Friday, September 23, 2011

"American Crisis"

New from Walker and Company: American Crisis: George Washington and the Dangerous Two Years After Yorktown, 1781-1783 by William Fowler Jr.

About the book, from the publisher:
The story of the dramatic two years (October 1781 to November 1783) after Lord Cornwallis surrendered to George Washington at Yorktown, when the nascent United States was on the brink of immediate collapse.

Most people believe the American Revolution ended in October 1781, after the Battle of Yorktown; in fact, the war continued for two more traumatic years. During that time, the Revolution came as close to being lost as at any time since it began.

As 1781 ended, the British still held New York, Charleston, and Savannah; the Royal Navy controlled the seas; the states—despite having signed the Articles of Confederation earlier in the year—retained their individual sovereignty and, largely bankrupt themselves, refused to send any money in the new nation's interest; members of Congress were in constant disagreement; negotiations in Paris for peace with England were interminable; and, most dangerous of all, the Continental army remained unpaid and on the verge of mutiny.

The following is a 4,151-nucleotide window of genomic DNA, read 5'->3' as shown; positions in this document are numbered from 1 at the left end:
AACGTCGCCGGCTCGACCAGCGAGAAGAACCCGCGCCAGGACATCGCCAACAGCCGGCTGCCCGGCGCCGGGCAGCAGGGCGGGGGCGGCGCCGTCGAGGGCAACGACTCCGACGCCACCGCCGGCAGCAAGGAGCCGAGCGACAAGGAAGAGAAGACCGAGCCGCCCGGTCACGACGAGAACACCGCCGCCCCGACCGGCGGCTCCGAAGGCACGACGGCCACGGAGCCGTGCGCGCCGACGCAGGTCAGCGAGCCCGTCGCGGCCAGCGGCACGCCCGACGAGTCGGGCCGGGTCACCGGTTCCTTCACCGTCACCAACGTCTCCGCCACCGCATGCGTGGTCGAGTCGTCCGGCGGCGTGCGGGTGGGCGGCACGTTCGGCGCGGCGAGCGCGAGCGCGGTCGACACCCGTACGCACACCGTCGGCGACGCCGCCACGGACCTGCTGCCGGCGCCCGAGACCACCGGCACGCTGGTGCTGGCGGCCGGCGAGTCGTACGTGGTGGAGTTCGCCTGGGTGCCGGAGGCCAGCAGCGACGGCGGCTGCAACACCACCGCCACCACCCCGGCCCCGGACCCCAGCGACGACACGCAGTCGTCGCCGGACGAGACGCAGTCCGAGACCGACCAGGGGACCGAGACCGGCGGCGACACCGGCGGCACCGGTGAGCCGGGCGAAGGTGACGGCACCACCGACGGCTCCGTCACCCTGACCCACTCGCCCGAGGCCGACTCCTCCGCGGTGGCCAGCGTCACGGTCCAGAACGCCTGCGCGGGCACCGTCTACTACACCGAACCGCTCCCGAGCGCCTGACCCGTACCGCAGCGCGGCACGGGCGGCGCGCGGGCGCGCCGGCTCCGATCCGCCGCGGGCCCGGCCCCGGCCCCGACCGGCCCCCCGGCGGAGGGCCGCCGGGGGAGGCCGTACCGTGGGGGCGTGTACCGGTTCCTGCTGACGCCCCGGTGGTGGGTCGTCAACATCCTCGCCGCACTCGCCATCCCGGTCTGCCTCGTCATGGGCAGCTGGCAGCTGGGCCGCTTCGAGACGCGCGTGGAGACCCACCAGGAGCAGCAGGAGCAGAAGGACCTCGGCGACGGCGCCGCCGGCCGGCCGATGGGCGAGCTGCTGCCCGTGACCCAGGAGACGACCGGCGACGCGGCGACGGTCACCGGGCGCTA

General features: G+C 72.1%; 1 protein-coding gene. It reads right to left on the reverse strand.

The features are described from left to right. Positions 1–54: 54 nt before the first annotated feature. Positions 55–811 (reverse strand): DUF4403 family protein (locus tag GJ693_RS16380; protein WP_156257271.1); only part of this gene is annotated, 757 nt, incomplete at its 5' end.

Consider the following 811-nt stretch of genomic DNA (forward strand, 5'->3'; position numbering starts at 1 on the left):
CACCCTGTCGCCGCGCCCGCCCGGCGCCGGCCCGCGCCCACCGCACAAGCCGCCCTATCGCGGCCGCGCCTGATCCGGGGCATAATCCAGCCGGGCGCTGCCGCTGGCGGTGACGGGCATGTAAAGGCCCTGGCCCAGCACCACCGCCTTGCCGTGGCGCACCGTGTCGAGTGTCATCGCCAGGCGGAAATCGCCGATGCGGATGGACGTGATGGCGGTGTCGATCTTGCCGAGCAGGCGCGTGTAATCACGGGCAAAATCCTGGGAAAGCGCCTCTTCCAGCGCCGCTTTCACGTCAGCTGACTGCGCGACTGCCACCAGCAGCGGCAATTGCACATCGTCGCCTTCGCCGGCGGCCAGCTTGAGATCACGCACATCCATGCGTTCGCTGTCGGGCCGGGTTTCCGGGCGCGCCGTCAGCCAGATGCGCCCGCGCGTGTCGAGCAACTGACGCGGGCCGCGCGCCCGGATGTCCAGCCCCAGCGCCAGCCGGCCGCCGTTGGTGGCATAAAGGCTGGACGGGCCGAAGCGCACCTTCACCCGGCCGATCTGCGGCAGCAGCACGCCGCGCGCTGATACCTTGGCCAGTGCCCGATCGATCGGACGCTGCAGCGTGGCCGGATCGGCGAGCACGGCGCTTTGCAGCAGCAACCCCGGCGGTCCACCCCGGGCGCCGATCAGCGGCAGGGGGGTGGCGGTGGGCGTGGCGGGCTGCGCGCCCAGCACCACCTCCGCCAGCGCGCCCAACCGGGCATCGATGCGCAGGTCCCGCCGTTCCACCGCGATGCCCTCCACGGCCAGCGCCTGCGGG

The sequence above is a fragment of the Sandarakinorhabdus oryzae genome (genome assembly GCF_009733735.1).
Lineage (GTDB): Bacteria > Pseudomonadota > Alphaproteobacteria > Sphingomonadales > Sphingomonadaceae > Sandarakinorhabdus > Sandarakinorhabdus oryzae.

In American Crisis, distinguished historian William M. Fowler Jr. vividly chronicles this critical, rarely documented period through the eyes of those who lived and influenced it. He skillfully reveals the internal and personal tensions that paralyzed both the British government and Congress, antagonized loyalists and patriots still reeling from the years of conflict, and roiled the army from its leadership through the ranks. In doing so, Fowler brings original insight to the events and forces through which our independence was preserved.